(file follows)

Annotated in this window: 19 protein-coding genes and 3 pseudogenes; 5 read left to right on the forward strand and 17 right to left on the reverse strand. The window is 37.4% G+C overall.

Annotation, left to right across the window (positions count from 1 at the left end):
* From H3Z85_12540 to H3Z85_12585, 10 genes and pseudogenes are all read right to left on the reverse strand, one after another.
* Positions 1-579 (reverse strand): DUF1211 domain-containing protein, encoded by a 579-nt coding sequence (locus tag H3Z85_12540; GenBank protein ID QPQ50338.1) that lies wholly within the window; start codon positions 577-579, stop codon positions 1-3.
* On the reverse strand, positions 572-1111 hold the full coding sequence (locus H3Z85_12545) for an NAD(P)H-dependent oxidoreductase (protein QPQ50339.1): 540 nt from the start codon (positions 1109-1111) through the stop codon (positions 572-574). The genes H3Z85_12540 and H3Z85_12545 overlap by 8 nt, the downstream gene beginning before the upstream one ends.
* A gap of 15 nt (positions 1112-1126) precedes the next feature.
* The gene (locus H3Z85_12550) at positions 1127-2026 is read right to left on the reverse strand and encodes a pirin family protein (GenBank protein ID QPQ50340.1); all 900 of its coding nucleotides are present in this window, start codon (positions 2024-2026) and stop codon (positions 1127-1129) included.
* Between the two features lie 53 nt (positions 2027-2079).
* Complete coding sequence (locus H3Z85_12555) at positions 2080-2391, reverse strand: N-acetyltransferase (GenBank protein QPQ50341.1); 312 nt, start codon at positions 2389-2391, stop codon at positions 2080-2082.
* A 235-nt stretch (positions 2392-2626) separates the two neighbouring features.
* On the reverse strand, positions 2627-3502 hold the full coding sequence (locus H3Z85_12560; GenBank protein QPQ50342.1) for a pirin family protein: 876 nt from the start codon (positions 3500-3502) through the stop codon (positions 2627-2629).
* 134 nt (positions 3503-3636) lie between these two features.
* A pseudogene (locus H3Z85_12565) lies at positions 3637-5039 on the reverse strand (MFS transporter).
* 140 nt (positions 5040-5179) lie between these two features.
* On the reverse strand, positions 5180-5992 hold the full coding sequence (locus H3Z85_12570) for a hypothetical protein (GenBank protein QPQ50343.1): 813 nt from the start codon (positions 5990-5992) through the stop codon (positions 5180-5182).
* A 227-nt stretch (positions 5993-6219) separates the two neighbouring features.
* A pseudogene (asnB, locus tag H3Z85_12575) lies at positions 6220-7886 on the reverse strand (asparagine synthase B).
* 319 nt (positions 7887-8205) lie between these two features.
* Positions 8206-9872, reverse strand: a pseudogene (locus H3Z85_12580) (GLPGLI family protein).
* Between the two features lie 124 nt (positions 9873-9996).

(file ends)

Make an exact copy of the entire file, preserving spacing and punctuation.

Annotated in this window: 19 protein-coding genes and 3 pseudogenes; 5 read left to right on the forward strand and 17 right to left on the reverse strand. The window is 37.4% G+C overall.

Annotation, left to right across the window (positions count from 1 at the left end):
* From H3Z85_12540 to H3Z85_12585, 10 genes and pseudogenes are all read right to left on the reverse strand, one after another.
* Positions 1-579 (reverse strand): DUF1211 domain-containing protein, encoded by a 579-nt coding sequence (locus tag H3Z85_12540; GenBank protein ID QPQ50338.1) that lies wholly within the window; start codon positions 577-579, stop codon positions 1-3.
* On the reverse strand, positions 572-1111 hold the full coding sequence (locus H3Z85_12545) for an NAD(P)H-dependent oxidoreductase (protein QPQ50339.1): 540 nt from the start codon (positions 1109-1111) through the stop codon (positions 572-574). The genes H3Z85_12540 and H3Z85_12545 overlap by 8 nt, the downstream gene beginning before the upstream one ends.
* A gap of 15 nt (positions 1112-1126) precedes the next feature.
* The gene (locus H3Z85_12550) at positions 1127-2026 is read right to left on the reverse strand and encodes a pirin family protein (GenBank protein ID QPQ50340.1); all 900 of its coding nucleotides are present in this window, start codon (positions 2024-2026) and stop codon (positions 1127-1129) included.
* Between the two features lie 53 nt (positions 2027-2079).
* Complete coding sequence (locus H3Z85_12555) at positions 2080-2391, reverse strand: N-acetyltransferase (GenBank protein QPQ50341.1); 312 nt, start codon at positions 2389-2391, stop codon at positions 2080-2082.
* A 235-nt stretch (positions 2392-2626) separates the two neighbouring features.
* On the reverse strand, positions 2627-3502 hold the full coding sequence (locus H3Z85_12560; GenBank protein QPQ50342.1) for a pirin family protein: 876 nt from the start codon (positions 3500-3502) through the stop codon (positions 2627-2629).
* 134 nt (positions 3503-3636) lie between these two features.
* A pseudogene (locus H3Z85_12565) lies at positions 3637-5039 on the reverse strand (MFS transporter).
* 140 nt (positions 5040-5179) lie between these two features.
* On the reverse strand, positions 5180-5992 hold the full coding sequence (locus H3Z85_12570) for a hypothetical protein (GenBank protein QPQ50343.1): 813 nt from the start codon (positions 5990-5992) through the stop codon (positions 5180-5182).
* A 227-nt stretch (positions 5993-6219) separates the two neighbouring features.
* A pseudogene (asnB, locus tag H3Z85_12575) lies at positions 6220-7886 on the reverse strand (asparagine synthase B).
* 319 nt (positions 7887-8205) lie between these two features.
* Positions 8206-9872, reverse strand: a pseudogene (locus H3Z85_12580) (GLPGLI family protein).
* Between the two features lie 124 nt (positions 9873-9996).